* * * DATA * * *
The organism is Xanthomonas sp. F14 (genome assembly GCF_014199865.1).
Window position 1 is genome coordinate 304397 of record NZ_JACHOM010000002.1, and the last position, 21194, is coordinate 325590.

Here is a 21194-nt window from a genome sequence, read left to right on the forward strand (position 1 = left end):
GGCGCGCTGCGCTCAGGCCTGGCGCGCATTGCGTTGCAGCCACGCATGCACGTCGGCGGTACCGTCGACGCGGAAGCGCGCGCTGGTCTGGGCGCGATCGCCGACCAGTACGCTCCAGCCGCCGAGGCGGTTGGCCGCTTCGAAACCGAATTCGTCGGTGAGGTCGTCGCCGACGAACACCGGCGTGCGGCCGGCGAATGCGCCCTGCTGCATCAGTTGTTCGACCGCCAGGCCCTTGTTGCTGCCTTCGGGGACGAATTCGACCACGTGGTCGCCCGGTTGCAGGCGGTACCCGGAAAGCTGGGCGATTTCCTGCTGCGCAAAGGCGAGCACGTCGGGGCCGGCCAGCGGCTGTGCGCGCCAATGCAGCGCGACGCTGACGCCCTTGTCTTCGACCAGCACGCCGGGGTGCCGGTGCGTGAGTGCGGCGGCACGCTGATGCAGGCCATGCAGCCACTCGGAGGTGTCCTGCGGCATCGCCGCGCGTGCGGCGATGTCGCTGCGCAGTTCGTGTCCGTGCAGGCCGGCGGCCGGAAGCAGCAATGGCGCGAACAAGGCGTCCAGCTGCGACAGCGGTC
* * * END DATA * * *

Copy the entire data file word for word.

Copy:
The organism is Xanthomonas sp. F14 (genome assembly GCF_014199865.1).
Window position 1 is genome coordinate 304397 of record NZ_JACHOM010000002.1, and the last position, 21194, is coordinate 325590.

Here is a 21194-nt window from a genome sequence, read left to right on the forward strand (position 1 = left end):
GGCGCGCTGCGCTCAGGCCTGGCGCGCATTGCGTTGCAGCCACGCATGCACGTCGGCGGTACCGTCGACGCGGAAGCGCGCGCTGGTCTGGGCGCGATCGCCGACCAGTACGCTCCAGCCGCCGAGGCGGTTGGCCGCTTCGAAACCGAATTCGTCGGTGAGGTCGTCGCCGACGAACACCGGCGTGCGGCCGGCGAATGCGCCCTGCTGCATCAGTTGTTCGACCGCCAGGCCCTTGTTGCTGCCTTCGGGGACGAATTCGACCACGTGGTCGCCCGGTTGCAGGCGGTACCCGGAAAGCTGGGCGATTTCCTGCTGCGCAAAGGCGAGCACGTCGGGGCCGGCCAGCGGCTGTGCGCGCCAATGCAGCGCGACGCTGACGCCCTTGTCTTCGACCAGCACGCCGGGGTGCCGGTGCGTGAGTGCGGCGGCACGCTGATGCAGGCCATGCAGCCACTCGGAGGTGTCCTGCGGCATCGCCGCGCGTGCGGCGATGTCGCTGCGCAGTTCGTGTCCGTGCAGGCCGGCGGCCGGAAGCAGCAATGGCGCGAACAAGGCGTCCAGCTGCGACAGCGGTC